Background: The Global Positioning System has been a marvelous success over the past three decades. One consequence of this success is a deepening dependence of the civil infrastructure on GPS—especially for timing synchronization. As civil dependence on GPS grows, the potential for financial gain or high-profile mischief combine to make denial or manipulation of GPS a clear and present risk. European researchers and officials are as concerned about GNSS security as their U.S. counterparts. The launch of Galileo will not solve the navigation and timing security problem because, like civil GPS, the Galileo open service—projected to be by far the most commonly used—will be susceptible to jamming and spoofing.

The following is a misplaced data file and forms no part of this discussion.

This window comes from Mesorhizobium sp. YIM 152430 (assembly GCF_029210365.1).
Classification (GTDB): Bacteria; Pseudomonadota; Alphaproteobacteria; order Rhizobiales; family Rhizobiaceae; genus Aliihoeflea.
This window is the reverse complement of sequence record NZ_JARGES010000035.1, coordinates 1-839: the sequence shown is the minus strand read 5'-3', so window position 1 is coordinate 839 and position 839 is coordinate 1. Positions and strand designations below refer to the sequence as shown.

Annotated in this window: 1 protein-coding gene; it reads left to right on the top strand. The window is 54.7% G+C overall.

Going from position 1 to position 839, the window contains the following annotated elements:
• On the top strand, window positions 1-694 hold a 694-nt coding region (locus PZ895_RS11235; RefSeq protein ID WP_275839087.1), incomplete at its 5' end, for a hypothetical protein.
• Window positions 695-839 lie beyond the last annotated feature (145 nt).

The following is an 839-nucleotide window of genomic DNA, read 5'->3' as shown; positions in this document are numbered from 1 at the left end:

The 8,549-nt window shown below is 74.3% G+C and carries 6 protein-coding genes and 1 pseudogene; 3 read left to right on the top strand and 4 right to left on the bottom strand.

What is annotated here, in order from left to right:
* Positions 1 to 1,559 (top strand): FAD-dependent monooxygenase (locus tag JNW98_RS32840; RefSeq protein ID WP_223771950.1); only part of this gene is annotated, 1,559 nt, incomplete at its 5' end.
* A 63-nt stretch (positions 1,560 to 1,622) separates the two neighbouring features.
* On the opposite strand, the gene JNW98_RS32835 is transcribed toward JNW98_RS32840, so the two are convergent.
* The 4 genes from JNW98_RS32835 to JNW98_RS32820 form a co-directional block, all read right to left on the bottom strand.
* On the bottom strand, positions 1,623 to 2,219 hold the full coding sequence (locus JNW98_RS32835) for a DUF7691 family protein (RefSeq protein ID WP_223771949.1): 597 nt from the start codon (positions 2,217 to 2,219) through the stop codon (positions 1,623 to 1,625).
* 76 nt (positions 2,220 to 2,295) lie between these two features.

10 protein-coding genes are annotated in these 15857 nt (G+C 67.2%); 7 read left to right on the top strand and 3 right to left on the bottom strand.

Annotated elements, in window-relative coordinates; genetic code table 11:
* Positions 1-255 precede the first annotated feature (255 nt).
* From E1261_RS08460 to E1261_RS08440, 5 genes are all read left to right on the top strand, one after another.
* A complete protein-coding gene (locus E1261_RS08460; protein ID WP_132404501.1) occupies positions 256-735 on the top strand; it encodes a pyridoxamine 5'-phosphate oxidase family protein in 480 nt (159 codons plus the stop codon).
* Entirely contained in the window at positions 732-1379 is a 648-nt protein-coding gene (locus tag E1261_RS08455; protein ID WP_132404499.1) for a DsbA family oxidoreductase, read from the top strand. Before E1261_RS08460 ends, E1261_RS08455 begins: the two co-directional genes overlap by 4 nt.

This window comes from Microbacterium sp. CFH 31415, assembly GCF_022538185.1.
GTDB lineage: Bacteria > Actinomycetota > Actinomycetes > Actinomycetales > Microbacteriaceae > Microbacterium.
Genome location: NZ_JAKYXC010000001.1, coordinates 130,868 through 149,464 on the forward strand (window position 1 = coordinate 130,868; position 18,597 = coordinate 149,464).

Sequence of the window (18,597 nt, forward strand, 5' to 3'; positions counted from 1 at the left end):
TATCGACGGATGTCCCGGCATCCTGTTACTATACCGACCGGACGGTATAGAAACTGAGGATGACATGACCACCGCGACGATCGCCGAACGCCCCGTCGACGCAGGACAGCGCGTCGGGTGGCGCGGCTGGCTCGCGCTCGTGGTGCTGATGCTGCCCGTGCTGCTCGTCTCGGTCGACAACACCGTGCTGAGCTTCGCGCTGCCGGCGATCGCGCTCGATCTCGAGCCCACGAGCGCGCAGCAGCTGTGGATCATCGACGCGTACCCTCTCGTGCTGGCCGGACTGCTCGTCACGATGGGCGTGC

Goals: European and U.S. researchers and interested observers met in Portland, Oregon in Sepetember 2010 to discuss civil navigation and timing security threats and strategize about (1) how policymakers and manufacturers can be persuaded to take these threats seriously, (2) how to identify effective countermeasures, and (3) how to promote adoption of effective countermeasures.
Opening Remarks: Todd Humphreys, The University of Texas at Austin
Overview of Vulnerability: Terence McGurn, consultant and PNT EXCOM Advisory Board member
Unique challenges involved in practical civil GNSS security: Todd Humphreys, The University of Texas at Austin
- Authentication techniques for GPS and augmentation systems: Sherman Lo, Stanford University
- Cryptographic authentication techniques: Logan Scott, LS Consulting
- Interference mitigation techniques: Christoph Guenther, DLR
- Non-cryptographic authentication: Brent Ledvina, Coherent Navigation
Discussion Notes (provided by Brent Renfro, ARL)